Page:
As the autumn leaves begin to cascade from the trees, my mood seems to fall as well. We all face life’s challenges from time to time, and this is one that creeps up on me each year – the winter blues. (I am not alone; 10 to 20 percent of people suffer from the winter blues.) To combat this mood change I greatly increase both my time spent outside – in the daylight if possible – and with my family and friends. Instead of following my fall instincts to curl up with a book, I head out to walk. Switzerland is the ideal place for walking, but what about inclement weather? This past Sunday, our family hiked in the vineyards and gardens of Arenenberg, and as the weather turned stormy we took a detour away from the vineyards and visited the Napoleon Museum in Salenstein, Thurgau. This is the perfect outing for a fall day, and it certainly lifted my spirits!
Located in Salenstein, canton Thurgau, on the east-west axis of Arenenberg overlooking Lake Constance, the Napoleon Museum and gardens is a gothic period house that was once the home of one of my favorite figures in history – the tragic Hortense de Beauharnais, queen consort of Holland from 1806-1810 and mother of Napoleon III, emperor of France. She was the daughter of Josephine Beauharnais (former empress of France), and following her mother’s union with Napoleon Bonaparte, Hortense became his stepdaughter. She was coerced into marrying Napoleon’s brother, Louis Bonaparte; and she endured an unhappy marriage, an infamous lover, and she had an illegitimate child. I suppose you could say that her life was most definitely full of challenges!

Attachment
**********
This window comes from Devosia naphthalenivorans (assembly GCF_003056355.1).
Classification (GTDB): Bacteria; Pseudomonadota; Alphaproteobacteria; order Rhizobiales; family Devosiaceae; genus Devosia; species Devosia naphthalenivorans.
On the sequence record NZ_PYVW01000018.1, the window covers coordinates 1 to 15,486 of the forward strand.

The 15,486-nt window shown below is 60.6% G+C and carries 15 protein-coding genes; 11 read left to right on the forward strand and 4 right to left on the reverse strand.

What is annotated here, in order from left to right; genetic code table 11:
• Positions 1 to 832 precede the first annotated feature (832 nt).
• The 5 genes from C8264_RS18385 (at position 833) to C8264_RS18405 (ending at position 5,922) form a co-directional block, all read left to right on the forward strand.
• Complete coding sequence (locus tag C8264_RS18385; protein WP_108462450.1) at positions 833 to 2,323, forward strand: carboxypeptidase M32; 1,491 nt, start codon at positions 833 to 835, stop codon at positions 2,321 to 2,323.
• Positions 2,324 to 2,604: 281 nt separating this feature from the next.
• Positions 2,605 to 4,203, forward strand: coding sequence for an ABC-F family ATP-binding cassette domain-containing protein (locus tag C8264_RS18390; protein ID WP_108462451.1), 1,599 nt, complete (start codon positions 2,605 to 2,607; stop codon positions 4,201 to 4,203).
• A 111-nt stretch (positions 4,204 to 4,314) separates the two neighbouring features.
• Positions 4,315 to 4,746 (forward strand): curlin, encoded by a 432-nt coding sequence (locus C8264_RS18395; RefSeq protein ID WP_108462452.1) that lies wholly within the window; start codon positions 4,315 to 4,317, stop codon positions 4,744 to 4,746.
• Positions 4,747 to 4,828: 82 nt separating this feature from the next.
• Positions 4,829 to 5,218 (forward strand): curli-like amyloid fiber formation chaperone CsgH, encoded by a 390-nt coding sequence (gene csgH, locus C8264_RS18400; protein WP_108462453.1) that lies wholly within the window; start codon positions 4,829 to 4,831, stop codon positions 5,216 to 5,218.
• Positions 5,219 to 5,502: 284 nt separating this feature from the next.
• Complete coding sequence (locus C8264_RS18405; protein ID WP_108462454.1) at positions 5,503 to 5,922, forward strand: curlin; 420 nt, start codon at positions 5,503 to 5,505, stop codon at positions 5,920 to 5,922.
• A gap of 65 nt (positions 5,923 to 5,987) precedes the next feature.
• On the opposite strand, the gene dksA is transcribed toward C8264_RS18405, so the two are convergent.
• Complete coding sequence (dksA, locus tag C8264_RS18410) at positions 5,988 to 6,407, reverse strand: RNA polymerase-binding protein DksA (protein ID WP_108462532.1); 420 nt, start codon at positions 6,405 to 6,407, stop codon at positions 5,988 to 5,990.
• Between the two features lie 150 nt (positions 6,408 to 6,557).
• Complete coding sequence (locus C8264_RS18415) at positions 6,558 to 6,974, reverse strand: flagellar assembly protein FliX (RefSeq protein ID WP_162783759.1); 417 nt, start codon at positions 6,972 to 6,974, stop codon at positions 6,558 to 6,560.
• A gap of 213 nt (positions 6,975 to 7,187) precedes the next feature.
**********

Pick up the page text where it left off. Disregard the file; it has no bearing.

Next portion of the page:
Most people are aware of Hortense’s stepfather’s fate, if not from history class then from the ABBA pop song “Waterloo.” In reality, and in the song, Napoleon lost the battle at Waterloo and was exiled to the island of Elba. Unfortunately, Hortense’s own fate was tied to that of Napoleon’s and she, too, was exiled. She lost her title as consort queen of Holland and fled France in 1815, travelling through Lausanne, Zurich, and Frauenfeld to Constance, Germany. She did, however, maintain allies and friends, whom she successfully cultivated and activated.
The canton of Thurgau in Switzerland allowed Hortense to purchase the dilapidated palace on Arenenberg. She seized the opportunity and ordered major renovations of the villa, removing towers, adding a pavilion construct on the south-end of the villa, and erecting a chapel. The architectural changes, which still exist today, were completed in 1818 and Hortense moved in. Fortunately for us, Hortense attempted to recreate the Chateau de Malmaison, the final home of Napoleon I and Hortense’s mother, Josephine Beauharnais, in France. The beautiful palatial home in Arenenberg that houses the Napoleon Museum is decorated in a style believed to replicate Hortense’s (and later, her daughter-in-law Eugenie’s) renovations. As you enter the foyer, you see a carpeted spiral staircase leading up to the sleeping rooms and, on the top floor, the former servants’ rooms. You must don felt slippers over your shoes in order to walk through the elaborate rooms; my kids have always enjoyed doing that. Their favorite room is located on the ground floor to the left of the entrance; it is decorated and refurbished as if it were the grand military tent of Napoleon himself.